Labriola Center American Indian National Book Award selection committee chair David Martinez on a decade's worth of research

If you want to know something about scholarly activism and indigenous communities, the office of David Martinez would be a good place to start.

It’s the collective home of every book ever nominated for the Labriola Center American Indian National Book Award, now in its 10th year. (Check out a full list of Labriola book award winners.)

As chair of the selection committee, MartinezAkimel O’odham, Hia Ced O’odham, Mexican. has literally surrounded himself with a decade’s worth of research — as many as 200 books — by indigenous scholars, Native and non-Native, around issues of environmental justice, sexual violence, historical representation and tribal sovereignty.

“We get anywhere from 12 to 20 nominees each year,” said Martinez, an Arizona State University associate professor of American Indian studies, who was recruited in 2008 by ASU Foundation Professor Donald FixicoShawnee, Sac & Fox, Muscogee Creek and Seminole. and Regents’ Professor Peter Iverson to create a distinguished book award that honored scholarship in American Indian history and related fields.

At the time, there were few book awards within American Indian studies, but this has changed. From year to year, Martinez has seen a notable increase in opportunities for indigenous people-focused projects.

“Now more than ever, American Indian studies is relevant to the national discussion on democracy, which has come under assault. Nobody knows that better than tribal communities who have not always had their voices heard or counted toward policy decisions made on their behalf,” he said. “This is a time to pay attention to those voices.”

On the importance of visiting

Criteria for the Labriola book award emphasizes that the research be developed out of a meaningful relationship with the community on which it’s focused.

“The research must serve some need the community has, as opposed to research for the sake of research,” said Martinez, explaining that the idea stems from “our own intellectual history” — a standard set by Vine Deloria Jr., in his “Indian Manifesto” ("Custer Died For Your Sins," 1969), in which he criticized the social sciences for generating research that didn’t do the communities any good. “His belief was that work on Native communities must also work for Native communities.”

Deloria’s philosophy of socially embedded, use-inspired research — certainly a driving force at ASU — guided the work of Elizabeth Hoover in her 2017 book, "The River is in Us: Fighting Toxics in a Mohawk Community," this year’s winner of the Labriola award. 

liz hoover

Elizabeth Hoover

Hoover said the book came out of “kitchen-table conversations” with friends, workers, leaders and scientists in the remarkable upstate New York Mohawk community of Akwesasne, along the St. Lawrence River, who partnered up to develop grass-roots programs aimed at fighting environmental contamination and the threats it posed to their land, health and culture.

“There is something to be said for the importance of visiting and how it can impact a project,” said Hoover, the Manning Assistant Professor of American Studies at Brown University. “These slow-simmering conversations gave me the impetus for wanting to look at these health studies and how people were responding to them. I had friends working in a gardening group who made me want to think more about the impact of food and the way that contamination has these collateral impacts as well, such as concerns over exposure that cause people to avoid food.”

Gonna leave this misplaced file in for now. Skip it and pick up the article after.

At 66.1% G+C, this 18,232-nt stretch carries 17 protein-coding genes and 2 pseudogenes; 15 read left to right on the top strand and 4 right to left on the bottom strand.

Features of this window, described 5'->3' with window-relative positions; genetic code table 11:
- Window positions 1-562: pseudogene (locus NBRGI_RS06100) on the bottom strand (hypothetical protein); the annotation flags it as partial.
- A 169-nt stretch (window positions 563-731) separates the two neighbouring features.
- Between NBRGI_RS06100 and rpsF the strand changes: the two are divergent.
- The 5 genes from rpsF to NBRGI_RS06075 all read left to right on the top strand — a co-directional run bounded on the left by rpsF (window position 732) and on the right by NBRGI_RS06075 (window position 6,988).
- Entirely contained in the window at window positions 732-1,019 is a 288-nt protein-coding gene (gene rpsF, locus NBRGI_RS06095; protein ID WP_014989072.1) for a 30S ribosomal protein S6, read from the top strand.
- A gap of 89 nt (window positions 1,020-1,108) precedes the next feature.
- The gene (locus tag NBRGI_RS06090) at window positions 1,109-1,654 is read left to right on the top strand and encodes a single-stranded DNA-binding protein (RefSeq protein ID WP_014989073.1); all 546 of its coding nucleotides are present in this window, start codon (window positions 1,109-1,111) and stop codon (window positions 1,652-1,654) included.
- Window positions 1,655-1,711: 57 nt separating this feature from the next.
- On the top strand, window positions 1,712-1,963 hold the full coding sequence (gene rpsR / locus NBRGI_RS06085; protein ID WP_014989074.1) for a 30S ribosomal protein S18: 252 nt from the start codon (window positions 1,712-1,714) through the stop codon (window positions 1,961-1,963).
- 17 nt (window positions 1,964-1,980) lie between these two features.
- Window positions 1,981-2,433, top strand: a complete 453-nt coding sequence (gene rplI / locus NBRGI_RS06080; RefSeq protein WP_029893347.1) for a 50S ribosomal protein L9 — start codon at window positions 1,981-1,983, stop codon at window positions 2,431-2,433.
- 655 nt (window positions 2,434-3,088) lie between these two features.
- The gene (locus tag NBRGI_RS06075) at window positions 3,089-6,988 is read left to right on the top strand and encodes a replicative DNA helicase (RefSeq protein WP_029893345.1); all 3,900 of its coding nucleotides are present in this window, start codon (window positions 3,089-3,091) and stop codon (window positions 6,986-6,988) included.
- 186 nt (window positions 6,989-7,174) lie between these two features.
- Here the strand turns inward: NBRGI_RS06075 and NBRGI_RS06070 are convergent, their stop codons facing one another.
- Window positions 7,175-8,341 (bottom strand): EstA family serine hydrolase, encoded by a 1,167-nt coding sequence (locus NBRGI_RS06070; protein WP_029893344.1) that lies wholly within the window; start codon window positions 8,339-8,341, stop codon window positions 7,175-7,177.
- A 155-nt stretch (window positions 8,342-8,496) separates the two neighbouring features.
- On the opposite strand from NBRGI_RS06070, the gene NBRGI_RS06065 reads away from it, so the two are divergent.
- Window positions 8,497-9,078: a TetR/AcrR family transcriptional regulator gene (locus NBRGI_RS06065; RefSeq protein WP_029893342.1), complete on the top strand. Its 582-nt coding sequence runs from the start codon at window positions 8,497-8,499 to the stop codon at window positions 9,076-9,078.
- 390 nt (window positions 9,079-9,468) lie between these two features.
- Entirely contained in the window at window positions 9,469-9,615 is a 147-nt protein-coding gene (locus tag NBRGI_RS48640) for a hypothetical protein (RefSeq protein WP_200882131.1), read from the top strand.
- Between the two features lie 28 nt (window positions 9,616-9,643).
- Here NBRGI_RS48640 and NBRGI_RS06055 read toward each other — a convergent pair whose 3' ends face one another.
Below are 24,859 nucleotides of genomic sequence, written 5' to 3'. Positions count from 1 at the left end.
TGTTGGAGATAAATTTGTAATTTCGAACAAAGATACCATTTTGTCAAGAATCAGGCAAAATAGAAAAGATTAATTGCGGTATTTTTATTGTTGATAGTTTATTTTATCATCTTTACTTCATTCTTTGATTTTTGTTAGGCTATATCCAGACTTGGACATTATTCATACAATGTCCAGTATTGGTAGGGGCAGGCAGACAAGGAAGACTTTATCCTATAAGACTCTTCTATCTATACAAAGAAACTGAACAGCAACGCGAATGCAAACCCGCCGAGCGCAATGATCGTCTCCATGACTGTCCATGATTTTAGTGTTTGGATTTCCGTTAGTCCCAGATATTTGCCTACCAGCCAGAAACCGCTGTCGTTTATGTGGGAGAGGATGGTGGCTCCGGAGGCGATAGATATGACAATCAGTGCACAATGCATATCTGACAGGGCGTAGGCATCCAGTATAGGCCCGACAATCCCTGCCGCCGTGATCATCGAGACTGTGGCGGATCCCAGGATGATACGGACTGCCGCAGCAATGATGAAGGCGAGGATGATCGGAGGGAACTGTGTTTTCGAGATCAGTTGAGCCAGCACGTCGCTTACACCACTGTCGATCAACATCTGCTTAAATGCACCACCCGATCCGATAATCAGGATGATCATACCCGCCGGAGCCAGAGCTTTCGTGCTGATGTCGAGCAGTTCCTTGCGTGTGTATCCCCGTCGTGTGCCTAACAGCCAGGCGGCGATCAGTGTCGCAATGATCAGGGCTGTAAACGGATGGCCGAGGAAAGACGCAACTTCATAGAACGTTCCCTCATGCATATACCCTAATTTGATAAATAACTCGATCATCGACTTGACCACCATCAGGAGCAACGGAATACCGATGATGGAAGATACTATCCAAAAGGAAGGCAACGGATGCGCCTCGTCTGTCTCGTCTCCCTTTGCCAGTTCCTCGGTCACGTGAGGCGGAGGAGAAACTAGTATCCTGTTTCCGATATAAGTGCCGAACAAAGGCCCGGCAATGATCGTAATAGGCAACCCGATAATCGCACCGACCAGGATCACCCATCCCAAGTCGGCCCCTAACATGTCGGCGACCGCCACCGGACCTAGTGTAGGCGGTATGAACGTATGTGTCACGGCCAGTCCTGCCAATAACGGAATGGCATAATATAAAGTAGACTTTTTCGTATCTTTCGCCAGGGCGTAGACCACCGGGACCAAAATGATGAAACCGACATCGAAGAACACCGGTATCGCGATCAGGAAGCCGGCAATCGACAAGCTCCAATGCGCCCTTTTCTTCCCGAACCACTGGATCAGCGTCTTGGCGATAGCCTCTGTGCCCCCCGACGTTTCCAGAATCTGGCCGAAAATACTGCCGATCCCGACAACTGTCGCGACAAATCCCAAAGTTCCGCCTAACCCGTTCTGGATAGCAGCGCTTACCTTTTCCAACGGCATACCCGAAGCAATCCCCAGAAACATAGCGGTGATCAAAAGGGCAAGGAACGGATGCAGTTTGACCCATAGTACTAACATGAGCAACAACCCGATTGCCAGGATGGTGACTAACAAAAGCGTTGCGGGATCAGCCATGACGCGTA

Hoover, the fourth consecutive Native American woman to receive the Labriola book award, says she wants people to find her work useful and for other Native communities to see what Akwesasne has accomplished.

“I want people to have this information and for other people to be inspired by this work, including scientists,” she added. “Some have written me to say they’re thinking about their work in a different way now.”

‘An ongoing awareness’

Martinez said Hoover’s book is an elegant example of a project that brings together the best in indigenous scholarship with the real-world needs of the community.

“Hoover is becoming one of the leading figures on the issues of food sovereignty and environmental justice for American Indians,” he said. “In the next five to 10 years, her work will be as important as Winona LaDuke’s.”

For most people, environmental crises emerged in the 1960s — but from an American Indian perspective, tribes have been deeply concerned about the impact of development on the environment since the first settlers appeared.

“The diverting of rivers and streams, the changing of non-farm land into farm land, the impact of mining and the railroads — Native people have always been alarmed by what’s going on,” Martinez said. “Hoover’s book represents an ongoing awareness among American Indians that the development that has been occurring in their lands since the time of colonialism has been creating this ever-going environmental crisis.”

In the face of such crises, the books that practically spill over the shelves of Martinez’s office are proof of indigenous resilience and, more importantly, resistance.

“It’s one thing to overcome the hardships that come with living in a colonial system,” Martinez said. “It’s another thing for those tribes to enact a political agenda that rebels against power and brings about real change.”

You can learn more about Hoover and her book at a special reception and Q&A session, hosted by ASU Library’s Labriola Center, from 3 to 4:30 p.m. Tuesday, April 24, in C2 of Hayden Library.

Top photo: David Martinez poses for a portrait in his office at Discovery Hall on the Tempe campus. Photo by Deanna Dent/ASU Now

Britt Lewis

Communications Specialist , ASU Library